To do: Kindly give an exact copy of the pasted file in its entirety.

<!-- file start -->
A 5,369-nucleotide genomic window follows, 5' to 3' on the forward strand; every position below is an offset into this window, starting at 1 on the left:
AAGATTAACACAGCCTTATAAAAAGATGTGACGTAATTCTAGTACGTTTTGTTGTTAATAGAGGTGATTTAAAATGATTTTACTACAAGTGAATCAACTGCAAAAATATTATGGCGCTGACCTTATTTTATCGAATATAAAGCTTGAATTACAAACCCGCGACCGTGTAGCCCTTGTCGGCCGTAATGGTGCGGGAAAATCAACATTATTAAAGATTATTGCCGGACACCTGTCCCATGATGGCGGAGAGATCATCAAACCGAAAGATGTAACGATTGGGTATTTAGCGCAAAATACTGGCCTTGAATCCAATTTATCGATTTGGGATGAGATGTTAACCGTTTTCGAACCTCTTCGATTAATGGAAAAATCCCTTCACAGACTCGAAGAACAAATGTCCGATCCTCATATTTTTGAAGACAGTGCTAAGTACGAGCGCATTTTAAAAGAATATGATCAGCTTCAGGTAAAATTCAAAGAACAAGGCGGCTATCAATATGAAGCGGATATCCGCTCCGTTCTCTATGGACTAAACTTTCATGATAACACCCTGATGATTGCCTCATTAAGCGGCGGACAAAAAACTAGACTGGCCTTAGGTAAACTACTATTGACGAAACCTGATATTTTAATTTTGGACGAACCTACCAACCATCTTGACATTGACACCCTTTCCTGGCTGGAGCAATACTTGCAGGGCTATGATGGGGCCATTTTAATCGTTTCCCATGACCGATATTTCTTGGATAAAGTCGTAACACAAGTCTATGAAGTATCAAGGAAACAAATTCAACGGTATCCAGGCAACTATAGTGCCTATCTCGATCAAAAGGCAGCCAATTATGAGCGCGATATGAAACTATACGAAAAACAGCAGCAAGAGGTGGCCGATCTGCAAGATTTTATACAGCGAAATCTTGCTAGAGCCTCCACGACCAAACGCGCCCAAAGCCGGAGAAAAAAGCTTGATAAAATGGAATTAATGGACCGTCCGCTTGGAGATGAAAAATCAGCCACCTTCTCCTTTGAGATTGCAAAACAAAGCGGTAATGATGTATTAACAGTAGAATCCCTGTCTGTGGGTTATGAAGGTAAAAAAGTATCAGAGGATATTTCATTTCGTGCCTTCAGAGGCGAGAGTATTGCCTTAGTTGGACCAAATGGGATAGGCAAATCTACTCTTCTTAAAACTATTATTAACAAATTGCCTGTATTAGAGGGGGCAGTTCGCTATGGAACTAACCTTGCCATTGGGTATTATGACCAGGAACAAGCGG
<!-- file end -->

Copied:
A 5,369-nucleotide genomic window follows, 5' to 3' on the forward strand; every position below is an offset into this window, starting at 1 on the left:
AAGATTAACACAGCCTTATAAAAAGATGTGACGTAATTCTAGTACGTTTTGTTGTTAATAGAGGTGATTTAAAATGATTTTACTACAAGTGAATCAACTGCAAAAATATTATGGCGCTGACCTTATTTTATCGAATATAAAGCTTGAATTACAAACCCGCGACCGTGTAGCCCTTGTCGGCCGTAATGGTGCGGGAAAATCAACATTATTAAAGATTATTGCCGGACACCTGTCCCATGATGGCGGAGAGATCATCAAACCGAAAGATGTAACGATTGGGTATTTAGCGCAAAATACTGGCCTTGAATCCAATTTATCGATTTGGGATGAGATGTTAACCGTTTTCGAACCTCTTCGATTAATGGAAAAATCCCTTCACAGACTCGAAGAACAAATGTCCGATCCTCATATTTTTGAAGACAGTGCTAAGTACGAGCGCATTTTAAAAGAATATGATCAGCTTCAGGTAAAATTCAAAGAACAAGGCGGCTATCAATATGAAGCGGATATCCGCTCCGTTCTCTATGGACTAAACTTTCATGATAACACCCTGATGATTGCCTCATTAAGCGGCGGACAAAAAACTAGACTGGCCTTAGGTAAACTACTATTGACGAAACCTGATATTTTAATTTTGGACGAACCTACCAACCATCTTGACATTGACACCCTTTCCTGGCTGGAGCAATACTTGCAGGGCTATGATGGGGCCATTTTAATCGTTTCCCATGACCGATATTTCTTGGATAAAGTCGTAACACAAGTCTATGAAGTATCAAGGAAACAAATTCAACGGTATCCAGGCAACTATAGTGCCTATCTCGATCAAAAGGCAGCCAATTATGAGCGCGATATGAAACTATACGAAAAACAGCAGCAAGAGGTGGCCGATCTGCAAGATTTTATACAGCGAAATCTTGCTAGAGCCTCCACGACCAAACGCGCCCAAAGCCGGAGAAAAAAGCTTGATAAAATGGAATTAATGGACCGTCCGCTTGGAGATGAAAAATCAGCCACCTTCTCCTTTGAGATTGCAAAACAAAGCGGTAATGATGTATTAACAGTAGAATCCCTGTCTGTGGGTTATGAAGGTAAAAAAGTATCAGAGGATATTTCATTTCGTGCCTTCAGAGGCGAGAGTATTGCCTTAGTTGGACCAAATGGGATAGGCAAATCTACTCTTCTTAAAACTATTATTAACAAATTGCCTGTATTAGAGGGGGCAGTTCGCTATGGAACTAACCTTGCCATTGGGTATTATGACCAGGAACAAGCGG